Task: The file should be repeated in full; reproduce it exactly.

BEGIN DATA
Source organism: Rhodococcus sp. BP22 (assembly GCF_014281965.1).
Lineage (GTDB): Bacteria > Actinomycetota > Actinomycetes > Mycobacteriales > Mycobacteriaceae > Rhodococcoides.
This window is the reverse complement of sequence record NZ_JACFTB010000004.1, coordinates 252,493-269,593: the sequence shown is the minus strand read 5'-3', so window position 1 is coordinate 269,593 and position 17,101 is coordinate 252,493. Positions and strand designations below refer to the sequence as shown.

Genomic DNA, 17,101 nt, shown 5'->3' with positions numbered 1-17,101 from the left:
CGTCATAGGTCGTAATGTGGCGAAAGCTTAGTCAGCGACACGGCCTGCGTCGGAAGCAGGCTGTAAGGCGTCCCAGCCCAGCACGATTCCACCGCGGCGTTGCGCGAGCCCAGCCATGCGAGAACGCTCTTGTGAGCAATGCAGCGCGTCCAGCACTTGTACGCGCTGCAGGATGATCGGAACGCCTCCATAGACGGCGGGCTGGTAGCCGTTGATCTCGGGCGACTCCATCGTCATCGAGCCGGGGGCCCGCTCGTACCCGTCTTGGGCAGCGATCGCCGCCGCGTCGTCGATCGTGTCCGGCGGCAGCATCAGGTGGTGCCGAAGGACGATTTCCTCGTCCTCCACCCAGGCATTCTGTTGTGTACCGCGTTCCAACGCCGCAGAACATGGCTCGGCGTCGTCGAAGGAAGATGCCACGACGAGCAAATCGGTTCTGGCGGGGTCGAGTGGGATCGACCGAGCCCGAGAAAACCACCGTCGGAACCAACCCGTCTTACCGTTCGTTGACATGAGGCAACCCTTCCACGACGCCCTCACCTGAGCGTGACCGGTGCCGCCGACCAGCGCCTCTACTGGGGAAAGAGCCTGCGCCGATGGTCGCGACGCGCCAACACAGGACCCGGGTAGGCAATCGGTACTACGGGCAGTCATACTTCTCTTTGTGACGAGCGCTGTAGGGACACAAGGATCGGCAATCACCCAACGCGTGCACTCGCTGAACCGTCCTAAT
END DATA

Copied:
Source organism: Rhodococcus sp. BP22 (assembly GCF_014281965.1).
Lineage (GTDB): Bacteria > Actinomycetota > Actinomycetes > Mycobacteriales > Mycobacteriaceae > Rhodococcoides.
This window is the reverse complement of sequence record NZ_JACFTB010000004.1, coordinates 252,493-269,593: the sequence shown is the minus strand read 5'-3', so window position 1 is coordinate 269,593 and position 17,101 is coordinate 252,493. Positions and strand designations below refer to the sequence as shown.

Genomic DNA, 17,101 nt, shown 5'->3' with positions numbered 1-17,101 from the left:
CGTCATAGGTCGTAATGTGGCGAAAGCTTAGTCAGCGACACGGCCTGCGTCGGAAGCAGGCTGTAAGGCGTCCCAGCCCAGCACGATTCCACCGCGGCGTTGCGCGAGCCCAGCCATGCGAGAACGCTCTTGTGAGCAATGCAGCGCGTCCAGCACTTGTACGCGCTGCAGGATGATCGGAACGCCTCCATAGACGGCGGGCTGGTAGCCGTTGATCTCGGGCGACTCCATCGTCATCGAGCCGGGGGCCCGCTCGTACCCGTCTTGGGCAGCGATCGCCGCCGCGTCGTCGATCGTGTCCGGCGGCAGCATCAGGTGGTGCCGAAGGACGATTTCCTCGTCCTCCACCCAGGCATTCTGTTGTGTACCGCGTTCCAACGCCGCAGAACATGGCTCGGCGTCGTCGAAGGAAGATGCCACGACGAGCAAATCGGTTCTGGCGGGGTCGAGTGGGATCGACCGAGCCCGAGAAAACCACCGTCGGAACCAACCCGTCTTACCGTTCGTTGACATGAGGCAACCCTTCCACGACGCCCTCACCTGAGCGTGACCGGTGCCGCCGACCAGCGCCTCTACTGGGGAAAGAGCCTGCGCCGATGGTCGCGACGCGCCAACACAGGACCCGGGTAGGCAATCGGTACTACGGGCAGTCATACTTCTCTTTGTGACGAGCGCTGTAGGGACACAAGGATCGGCAATCACCCAACGCGTGCACTCGCTGAACCGTCCTAAT